A Tricky Proposition(10)

By: Cat Schield


“I asked if I could call you later.”

“Sure.” His voice had gone hoarse. “Have a good dinner.”

“Thanks.”

The phone went dead in his hand. Jason dropped the cell back into his pocket, still reeling from the direction his thoughts had gone. He had to stop thinking of her like that. Unfortunately, once awakened, the notion of making love to Ming proved difficult to coax back to sleep.

He headed to his favorite bar, which promised a beer and a dozen sports channels as a distraction from his problems. It failed to deliver.

Instead, he replayed his conversations with both Ming and Evan in his mind. She wanted to have a baby, wanted Jason’s help to make that happen, but she’d decided against it before he’d had a chance to consider the idea. All because it wouldn’t be fair to Evan if he ever found out.

Would she feel the same if she knew Evan was dating Lily and that he didn’t care if Ming got hurt in the process? That wouldn’t change her mind. Even if it killed her, Ming would want Evan and Lily to be happy.

But shouldn’t she get to be selfish, too? She should be able to choose whatever man she wanted to help her get pregnant. Even the brother of her ex-fiancé. Only Jason knew she’d never go there without a lot of convincing.

And wasn’t that what best friends were for?

*

Fifteen minutes after she’d hung up on Jason, Ming’s heart was still thumping impossibly fast. She’d told herself that when he’d asked if she wanted company for a glass of wine and a hot bath, he hadn’t meant anything sexual. She’d called him for a shoulder to cry on. That’s all he was offering.

But the image of him sliding into her oversize tub while candlelight flickered off the glass tile wall and a thousand soap bubbles drifted on the water’s surface…

“Ready for dinner?”

Jerked out of her musing, Ming spun her chair away from her computer and spied Terry Kincaid grinning at her from the doorway, his even, white teeth dazzling against his tan skin. As well as being her partner in the dental practice and her best girl friend’s father, he was the reason she’d chosen to become an orthodontist in the first place.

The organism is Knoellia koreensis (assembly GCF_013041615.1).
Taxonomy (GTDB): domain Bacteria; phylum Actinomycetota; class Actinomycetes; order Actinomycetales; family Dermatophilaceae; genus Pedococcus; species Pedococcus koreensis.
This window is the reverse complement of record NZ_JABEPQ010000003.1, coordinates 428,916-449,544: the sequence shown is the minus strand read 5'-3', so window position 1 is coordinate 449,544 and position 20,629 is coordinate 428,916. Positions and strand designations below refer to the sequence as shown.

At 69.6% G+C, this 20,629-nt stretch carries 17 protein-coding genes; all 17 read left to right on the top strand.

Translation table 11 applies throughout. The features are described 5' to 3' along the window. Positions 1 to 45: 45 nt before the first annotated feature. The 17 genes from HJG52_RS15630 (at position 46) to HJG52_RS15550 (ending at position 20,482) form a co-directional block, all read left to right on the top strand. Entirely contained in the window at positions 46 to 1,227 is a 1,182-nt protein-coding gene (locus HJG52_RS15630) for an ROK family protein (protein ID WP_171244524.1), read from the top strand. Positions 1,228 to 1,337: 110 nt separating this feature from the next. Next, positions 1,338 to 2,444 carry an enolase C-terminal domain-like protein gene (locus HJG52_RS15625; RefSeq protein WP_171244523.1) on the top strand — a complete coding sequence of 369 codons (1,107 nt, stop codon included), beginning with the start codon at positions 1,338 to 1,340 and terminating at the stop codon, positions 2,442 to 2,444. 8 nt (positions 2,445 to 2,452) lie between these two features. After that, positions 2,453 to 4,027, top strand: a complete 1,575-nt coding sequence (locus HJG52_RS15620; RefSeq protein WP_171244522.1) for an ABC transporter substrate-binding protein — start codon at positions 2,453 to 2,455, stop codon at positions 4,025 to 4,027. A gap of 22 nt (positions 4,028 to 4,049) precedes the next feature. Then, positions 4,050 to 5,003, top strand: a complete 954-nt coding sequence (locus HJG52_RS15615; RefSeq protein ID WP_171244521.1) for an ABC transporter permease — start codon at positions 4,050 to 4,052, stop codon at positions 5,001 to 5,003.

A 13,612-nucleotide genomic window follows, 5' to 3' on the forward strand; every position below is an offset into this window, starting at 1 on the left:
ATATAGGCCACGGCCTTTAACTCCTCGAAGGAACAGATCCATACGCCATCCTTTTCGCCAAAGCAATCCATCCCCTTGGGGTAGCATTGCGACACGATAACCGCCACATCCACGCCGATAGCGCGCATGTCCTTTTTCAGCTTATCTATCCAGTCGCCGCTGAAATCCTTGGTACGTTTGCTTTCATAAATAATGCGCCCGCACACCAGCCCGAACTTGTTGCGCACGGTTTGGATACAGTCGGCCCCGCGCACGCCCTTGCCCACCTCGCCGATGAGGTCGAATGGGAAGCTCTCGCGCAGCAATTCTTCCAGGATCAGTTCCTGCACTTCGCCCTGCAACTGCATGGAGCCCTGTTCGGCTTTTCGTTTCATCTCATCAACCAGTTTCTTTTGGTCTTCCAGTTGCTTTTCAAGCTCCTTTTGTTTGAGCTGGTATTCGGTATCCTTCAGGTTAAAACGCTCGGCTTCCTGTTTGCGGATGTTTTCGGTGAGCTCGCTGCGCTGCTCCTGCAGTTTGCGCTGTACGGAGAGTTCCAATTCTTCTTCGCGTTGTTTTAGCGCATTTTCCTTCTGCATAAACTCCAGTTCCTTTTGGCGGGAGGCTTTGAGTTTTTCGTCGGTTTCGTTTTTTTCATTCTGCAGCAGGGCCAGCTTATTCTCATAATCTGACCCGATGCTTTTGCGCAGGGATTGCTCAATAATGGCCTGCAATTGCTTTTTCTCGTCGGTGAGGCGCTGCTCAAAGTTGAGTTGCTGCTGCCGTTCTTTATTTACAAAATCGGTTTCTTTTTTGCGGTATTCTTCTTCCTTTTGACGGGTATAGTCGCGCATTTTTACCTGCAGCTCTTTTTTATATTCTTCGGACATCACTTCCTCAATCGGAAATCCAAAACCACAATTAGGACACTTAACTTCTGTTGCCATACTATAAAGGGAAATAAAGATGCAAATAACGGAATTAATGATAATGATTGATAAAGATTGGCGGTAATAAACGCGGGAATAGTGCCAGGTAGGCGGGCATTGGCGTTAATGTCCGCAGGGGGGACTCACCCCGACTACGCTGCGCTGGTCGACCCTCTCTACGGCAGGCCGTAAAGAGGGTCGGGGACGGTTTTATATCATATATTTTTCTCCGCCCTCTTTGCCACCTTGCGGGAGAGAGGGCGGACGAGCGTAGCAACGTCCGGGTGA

“Absolutely.”

She closed her internet browser and images of strollers disappeared from her screen. As crazy as it was to shop for baby stuff before she was even pregnant, Ming couldn’t stop herself from buying things. Her last purchase had been one of those mobiles that hangs above the crib and plays music as it spins.

“You already know how proud I am of you,” Terry began after they’d finished ordering dinner at his favorite seafood place. “When I brought you into the practice, it wasn’t because you were at the top of your class or a hard worker, but because you’re like family.”

“You know that’s how I feel about you, too.” In fact, Terry was so much better than her own family because he offered her absolute support without any judgment.

“And as a member of my family, it was important to me that I come to you with any big life-changing decisions I was about to make.”

Ming gulped. How had he found out what she was going to do? Wendy couldn’t have told him. Her friend knew how to keep a secret.

“Sure,” she said. “That’s only fair.”

“That’s why I’m here to tell you that I’m going to retire and I want you to take over the practice.”

This was the last thing she expected him to say. “But you’re only fifty-seven. You can’t quit now.”

“It’s the perfect time. Janice and I want to travel while we’re still young enough to have adventures.”

In addition to being a competitive sailor, Terry was an expert rock climber and pilot. Where Ming liked relaxing spa vacations in northern California, he and his wife went hang gliding in Australia and zip lining through the jungles of Costa Rica.

“And you want me to have the practice?” Her mind raced at the thought of all the things she would have to learn, and fast. Managing personnel and finances. Marketing. The practice thrived with Terry at the helm. Could she do half as well? “It’s a lot.”

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